Well this was interesting.
I'm not usually in to murder shows on the television like "Dateline" and the others. I find them vapid, manipulative, and ultimately all the same. But apparently audiences lap them up because they love their murder mysteries, oh yes they do. I'm told that Nancy Grace still has a following, too. Now there's a believable character...
But over the weekend, I read about a series that was being presented on Netflix called "Making a Murderer," which was described as something one "had to see!" It was "OMG! What the actual fuck!" And on and on. Oh my. A man in Wisconsin was wrongly convicted of a crime he didn't commit, spent 18 years in prison for it, was exonerated on DNA evidence, was released and campaigned for justice reform, sued the principals and the county which had pursued injustice against him, and just as he was about to settle the lawsuit, he was arrested for murder most foul: the assault, murder, dismemberment and burning of a woman who had come to his property to photograph a van he wanted listed in Auto Trader Magazine.
We don't have cable (yay!) but we do have Netflix, so... Sunday I started watching the ten-part series, and I have to say it was mesmerizing and memorable, truly a "must watch" E-ticket ride for anyone interested in the issue of justice reform in this country.
It was a textbook case of police and prosecutorial misconduct from the get-go, and how they were able to get away with it was shocking. Judge and jury both went along with the prosecutors even in the face of extraordinary doubt raised by the defense. That didn't matter for some reason. All that seemed to matter to the police, prosecutor, judge(s) and juries was putting away these two people (a man, Steven Avery, and his nephew, Brandon Dassey) for.ever.
In other words, even though Steven Avery was wrongly convicted of sexual assault the first time and spent 18 years in prison for it, he was never truly exonerated in the eyes of the police and prosecutors -- indeed not in the eyes of much of his community as well -- and his subsequent prosecution and conviction for the murder of Teresa Halbach was considered something of a trophy by the police, prosecutors, and judges... whether or not he did it.
This gets right to the heart of how the so-called "justice system" works, it seems to me. Truth does not matter, winning does. Police and prosecutors want numbers of victories, and courts are often happy to oblige -- regardless of fact or truth.
It's called "justice" because it's a process, it's the way things have been done for many a long year, and it's just too damn bad that sometimes the innocent are swept up in it... too.dam.bad.
In this case, Steven Avery and his nephew Brandon Dassey both went to trial for the murder of Teresa Halbach. Both were convicted, but the evidence against them was scant and/or bizarre to say the least. A conviction in both cases required an enormous amount of police and prosecutorial misconduct on the one hand, repeated instances of judicial "discretion" let's call it favoring the prosecution, and juries willing -- eager? -- to suspend their disbelief and set aside any reasonable doubt about the guilt of these two fellows to convict them.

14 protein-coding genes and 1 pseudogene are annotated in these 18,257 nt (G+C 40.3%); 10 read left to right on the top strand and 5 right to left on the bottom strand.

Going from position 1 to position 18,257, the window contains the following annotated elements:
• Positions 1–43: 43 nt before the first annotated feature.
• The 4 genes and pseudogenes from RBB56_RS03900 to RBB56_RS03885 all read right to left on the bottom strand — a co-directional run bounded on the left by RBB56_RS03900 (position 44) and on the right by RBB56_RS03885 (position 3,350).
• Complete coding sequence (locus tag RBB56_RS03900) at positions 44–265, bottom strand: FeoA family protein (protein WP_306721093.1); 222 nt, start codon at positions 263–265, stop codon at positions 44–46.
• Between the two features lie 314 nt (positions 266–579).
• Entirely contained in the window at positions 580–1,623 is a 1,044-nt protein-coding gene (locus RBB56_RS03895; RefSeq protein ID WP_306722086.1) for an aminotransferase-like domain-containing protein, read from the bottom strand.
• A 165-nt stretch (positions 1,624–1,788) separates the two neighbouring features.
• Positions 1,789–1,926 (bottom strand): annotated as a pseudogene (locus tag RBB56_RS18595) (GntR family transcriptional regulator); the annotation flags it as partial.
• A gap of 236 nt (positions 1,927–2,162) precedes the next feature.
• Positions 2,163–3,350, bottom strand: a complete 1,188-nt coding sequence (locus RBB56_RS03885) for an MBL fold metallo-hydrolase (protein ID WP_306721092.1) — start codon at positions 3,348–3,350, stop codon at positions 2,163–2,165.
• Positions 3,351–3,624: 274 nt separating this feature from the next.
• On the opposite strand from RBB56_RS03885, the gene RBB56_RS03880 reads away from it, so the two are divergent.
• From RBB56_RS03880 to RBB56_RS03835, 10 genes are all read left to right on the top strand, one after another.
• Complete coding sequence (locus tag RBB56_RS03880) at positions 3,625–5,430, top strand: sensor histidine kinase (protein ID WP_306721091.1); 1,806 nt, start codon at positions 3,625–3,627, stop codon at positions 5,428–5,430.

There were strong indications that the police planted evidence; just a little bit to be sure -- a key, blood stains, and bits and pieces of other evidence -- but there were also strong indications that the accused had nothing to do with Teresa Halbach's murder, that someone else had done it and had essentially framed Avery for the crime -- and got away with it.
If so, that means a murderer is loose in that part of Wisconsin, just as a serial rapist was loose in that part of Wisconsin while Steven Avery was in prison for a crime he didn't commit. That rapist, by the way, committed two more rapes during the time Steven was in prison wrongly convicted.
Steven Avery's nephew Brandon Dassey made a series of obviously false confessions, sometimes coerced by the police, but in one case -- shockingly -- coerced by his own defense attorney's investigator, implicating himself and his uncle in the murder. He was obviously making shit up to satisfy his interrogators, and yet, somehow the "system" bought these confessions whole and treated them as if they were true and factual, when in fact they were anything but. Nevertheless, the prosecution relied on these false confessions for a good deal of their cases against Avery and Dassey. It didn't matter that the confessions were patently false. What mattered was the fact that there were confessions at all, on the premise that "innocent people don't confess to crimes they didn't commit," one of the most egregiously wrong notions in this whole sorry affair.
The truth is, I don't know who murdered Teresa Halbach but I'm pretty sure -- from what was presented in the documentary anyway -- that Steven Avery and Brandon Dassey didn't do it. They couldn't have. They certainly couldn't have done it the way Dassey described the murder in his repeated false confessions (that she was tied to the bed, sexually assaulted, she was strangled, her throat was cut and she was repeatedly shot -- for investigators found none of Teresa's blood anywhere on the premises of the Avery compound where both Avery and Dassey lived. Her DNA was only found on a bullet fragment discovered in a garage months after it had been repeatedly swept for evidence, strongly suggesting the bullet or the DNA had been planted. Or, even more likely, that Teresa's DNA was a test contaminant -- like that of the tester's -- and was not actually on the bullet fragment at all.
There was no uncompromised evidence that tied either Avery or Dassey to Halbach's murder. That alone should have raised a "reasonable doubt" in the minds of the jurors, but for some reason it didn't-- at least not enough of a doubt to acquit either one.